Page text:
Some movies are such a product of their time that you can’t help but wonder how they would hold up for modern audiences. Take Mel Brooks’ wacky science-fiction parody “Spaceballs”. It’s a movie that is so distinctly 80s it’s all but certain to push away some people seeing it today for the very first time. It’s one I’ve been anxious to give the Retro Review treatment.
Ever since first seeing it in the summer of 1987, “Spaceballs” was never among my favorite Mel Brooks comedies. And when put up next to his truly great films like “Blazing Saddles” and “Young Frankenstein” (I would also argue for “Silent Movie”), it’s pale in comparison.
But that doesn’t mean “Spaceballs” is a bad film especially for those with their own nostalgic connections to the movie or the decade itself. It has several genuinely funny gags and it never passes over a chance to riff on all sorts of science-fiction movies. “Alien”, “Planet of the Apes”, “Star Trek”, and it’s most obvious target “Star Wars” all find their way into Brooks’ comedic crosshairs.
From the opening crawl (ala “Star Wars”) it’s crystal clear this is Mel Brooks leaning heavily into some of his more absurdist humor. As the story goes Planet Spaceball is running out of fresh air so its buffoonish President Skroob (Brooks) devises a plan to kidnap Princess Vespa (Daphne Zuniga) of the nearby planet Druidia. He’ll only set her free if her father King Roland (a hilariously cast Dick van Patten) hands over the keys to Druidia’s plentiful air supply.
To carry out his nefarious scheme Skroob calls on the villainous (and utterly preposterous) Dark Helmet. He is hilariously played by the least menacing actor Brooks could have cast – Rick Moranis. But just as everything seems to be going according to plan, in flies renowned space scoundrel-for-hire Lone Star (Bill Pullman) and his furry sidekick/best friend Barf (John Candy). Their mission is to rescue the princess and save Druidia from being destroyed.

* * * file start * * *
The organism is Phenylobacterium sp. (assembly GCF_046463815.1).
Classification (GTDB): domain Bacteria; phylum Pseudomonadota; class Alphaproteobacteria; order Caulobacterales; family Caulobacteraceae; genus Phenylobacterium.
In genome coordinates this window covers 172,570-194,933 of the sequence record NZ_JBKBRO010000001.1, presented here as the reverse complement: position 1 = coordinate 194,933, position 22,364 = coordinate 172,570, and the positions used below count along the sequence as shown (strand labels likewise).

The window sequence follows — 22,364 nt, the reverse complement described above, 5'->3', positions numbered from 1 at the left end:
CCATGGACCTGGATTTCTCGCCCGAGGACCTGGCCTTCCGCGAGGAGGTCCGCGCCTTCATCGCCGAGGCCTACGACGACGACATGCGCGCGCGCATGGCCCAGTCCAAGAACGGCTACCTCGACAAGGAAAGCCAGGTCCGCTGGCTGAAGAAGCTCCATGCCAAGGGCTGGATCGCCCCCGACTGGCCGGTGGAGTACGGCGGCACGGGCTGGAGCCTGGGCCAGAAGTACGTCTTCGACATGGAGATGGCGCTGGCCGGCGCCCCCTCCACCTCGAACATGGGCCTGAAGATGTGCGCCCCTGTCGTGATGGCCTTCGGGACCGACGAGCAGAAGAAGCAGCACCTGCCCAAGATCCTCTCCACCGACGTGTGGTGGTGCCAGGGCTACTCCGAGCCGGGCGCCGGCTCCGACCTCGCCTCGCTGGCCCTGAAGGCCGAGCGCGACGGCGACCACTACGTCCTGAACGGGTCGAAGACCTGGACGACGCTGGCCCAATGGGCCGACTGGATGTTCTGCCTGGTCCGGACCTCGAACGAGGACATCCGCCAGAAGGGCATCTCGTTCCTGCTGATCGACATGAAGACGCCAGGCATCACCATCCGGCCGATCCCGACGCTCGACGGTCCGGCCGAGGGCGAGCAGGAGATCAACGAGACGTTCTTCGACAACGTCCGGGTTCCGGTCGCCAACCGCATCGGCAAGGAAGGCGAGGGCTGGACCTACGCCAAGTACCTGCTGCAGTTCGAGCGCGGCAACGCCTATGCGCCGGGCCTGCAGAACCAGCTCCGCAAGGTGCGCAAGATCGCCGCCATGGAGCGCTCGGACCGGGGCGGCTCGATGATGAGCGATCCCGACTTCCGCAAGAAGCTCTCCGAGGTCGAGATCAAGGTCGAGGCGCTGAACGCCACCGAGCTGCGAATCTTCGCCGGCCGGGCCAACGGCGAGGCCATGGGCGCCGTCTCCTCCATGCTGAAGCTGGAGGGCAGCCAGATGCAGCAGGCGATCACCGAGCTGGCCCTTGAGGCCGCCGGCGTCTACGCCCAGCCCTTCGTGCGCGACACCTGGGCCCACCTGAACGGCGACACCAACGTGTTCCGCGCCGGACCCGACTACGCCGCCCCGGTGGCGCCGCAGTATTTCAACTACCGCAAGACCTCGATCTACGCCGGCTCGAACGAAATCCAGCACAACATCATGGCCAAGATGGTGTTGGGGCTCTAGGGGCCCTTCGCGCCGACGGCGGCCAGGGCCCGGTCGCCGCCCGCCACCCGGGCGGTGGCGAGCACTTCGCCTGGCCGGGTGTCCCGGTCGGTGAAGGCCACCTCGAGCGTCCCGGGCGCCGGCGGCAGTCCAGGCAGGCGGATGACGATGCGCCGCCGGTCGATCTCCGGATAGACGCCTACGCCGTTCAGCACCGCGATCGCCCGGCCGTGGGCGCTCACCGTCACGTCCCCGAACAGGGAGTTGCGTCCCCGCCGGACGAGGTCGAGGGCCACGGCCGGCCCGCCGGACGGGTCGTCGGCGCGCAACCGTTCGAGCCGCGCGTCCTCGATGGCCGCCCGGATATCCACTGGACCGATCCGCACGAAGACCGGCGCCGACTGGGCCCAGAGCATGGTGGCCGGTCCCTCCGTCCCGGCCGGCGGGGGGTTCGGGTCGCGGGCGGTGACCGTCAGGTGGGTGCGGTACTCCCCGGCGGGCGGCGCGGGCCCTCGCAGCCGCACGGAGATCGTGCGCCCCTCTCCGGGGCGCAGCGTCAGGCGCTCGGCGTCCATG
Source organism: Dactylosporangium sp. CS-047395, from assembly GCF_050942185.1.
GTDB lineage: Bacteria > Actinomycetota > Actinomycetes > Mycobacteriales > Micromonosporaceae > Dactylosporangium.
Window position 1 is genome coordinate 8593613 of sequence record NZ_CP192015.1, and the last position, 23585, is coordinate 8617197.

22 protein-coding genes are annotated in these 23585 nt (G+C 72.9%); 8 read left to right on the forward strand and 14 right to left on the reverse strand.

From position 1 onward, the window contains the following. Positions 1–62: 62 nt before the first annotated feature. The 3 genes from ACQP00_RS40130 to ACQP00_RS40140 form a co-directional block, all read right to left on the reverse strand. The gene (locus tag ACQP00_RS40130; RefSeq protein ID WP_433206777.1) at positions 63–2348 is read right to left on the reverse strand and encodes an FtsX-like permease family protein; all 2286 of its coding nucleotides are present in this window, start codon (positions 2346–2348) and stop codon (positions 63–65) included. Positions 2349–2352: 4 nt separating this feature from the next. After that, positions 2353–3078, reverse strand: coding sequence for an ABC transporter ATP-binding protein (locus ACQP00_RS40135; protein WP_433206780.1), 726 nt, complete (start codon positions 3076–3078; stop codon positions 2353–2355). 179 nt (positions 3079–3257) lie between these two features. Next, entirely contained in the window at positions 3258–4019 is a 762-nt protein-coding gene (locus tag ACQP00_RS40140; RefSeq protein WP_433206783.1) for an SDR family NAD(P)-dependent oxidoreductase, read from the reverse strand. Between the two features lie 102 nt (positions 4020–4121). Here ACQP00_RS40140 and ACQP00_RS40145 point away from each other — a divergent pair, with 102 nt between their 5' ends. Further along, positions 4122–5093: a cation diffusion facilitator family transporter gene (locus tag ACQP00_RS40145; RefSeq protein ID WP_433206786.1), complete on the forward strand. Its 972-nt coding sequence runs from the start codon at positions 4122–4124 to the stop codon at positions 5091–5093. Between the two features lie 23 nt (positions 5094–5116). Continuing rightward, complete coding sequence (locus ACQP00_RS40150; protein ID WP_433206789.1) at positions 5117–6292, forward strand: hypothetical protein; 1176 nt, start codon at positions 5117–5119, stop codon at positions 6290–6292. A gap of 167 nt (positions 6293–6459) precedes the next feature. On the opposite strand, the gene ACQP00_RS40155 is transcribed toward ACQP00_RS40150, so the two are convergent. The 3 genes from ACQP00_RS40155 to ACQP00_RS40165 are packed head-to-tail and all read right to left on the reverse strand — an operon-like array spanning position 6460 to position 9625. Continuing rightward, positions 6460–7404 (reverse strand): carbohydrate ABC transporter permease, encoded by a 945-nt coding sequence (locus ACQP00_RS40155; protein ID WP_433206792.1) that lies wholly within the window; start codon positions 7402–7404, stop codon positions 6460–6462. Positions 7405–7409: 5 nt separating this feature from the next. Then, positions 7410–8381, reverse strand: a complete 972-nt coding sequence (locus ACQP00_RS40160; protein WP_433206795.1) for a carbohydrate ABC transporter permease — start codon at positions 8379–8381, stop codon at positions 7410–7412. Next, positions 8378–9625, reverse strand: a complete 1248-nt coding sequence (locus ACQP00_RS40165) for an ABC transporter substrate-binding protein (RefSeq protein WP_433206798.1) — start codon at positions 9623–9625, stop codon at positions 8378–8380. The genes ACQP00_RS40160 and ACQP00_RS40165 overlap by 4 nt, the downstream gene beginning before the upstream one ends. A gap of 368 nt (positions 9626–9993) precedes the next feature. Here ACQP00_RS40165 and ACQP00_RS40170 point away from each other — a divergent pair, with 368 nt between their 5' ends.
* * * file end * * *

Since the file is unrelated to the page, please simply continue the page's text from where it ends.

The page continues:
As much as I love the 80’s and have a soft spot for so many movies from the decade, I would be dishonest if I didn’t admit that “Spaceballs” hasn’t aged particularly well. It goes without saying the effects are well below today’s standard but that’s expected and easy to look past. In fact you could easily argue that the old-fangled visuals are part of its charm. But at times it’s the humor itself that feels terribly out of date (will any younger viewers recognize Michael Winslow and the Doublemint Twins?). And Brooks sometimes gets a little lazy, leaning too much on juvenile humor often filled with cheap double entendres.
While there is an inconsistency to the comedy, there are also times where you can’t help but enjoy the unbridled goofiness. I still laugh at Pizza the Hutt, the wise and pointy-eared Yogurt, and Dark Helmet’s collection of oversized headgear. We get other really fun jokes that break the fourth wall and poke fun at filmmaking, merchandising, and big franchises.
“Spaceballs” first hit theaters during the 10th anniversary of the original “Star Wars”. Over time it has developed a fairly devout cult following despite hardly being considered as some of Mel Brooks’ best work. For me the nostalgic pull is undeniable even after all these years. At the same time I fully admit that it’s hard to see the movie the same way I did over thirty years ago.
VERDICT – 3 STARS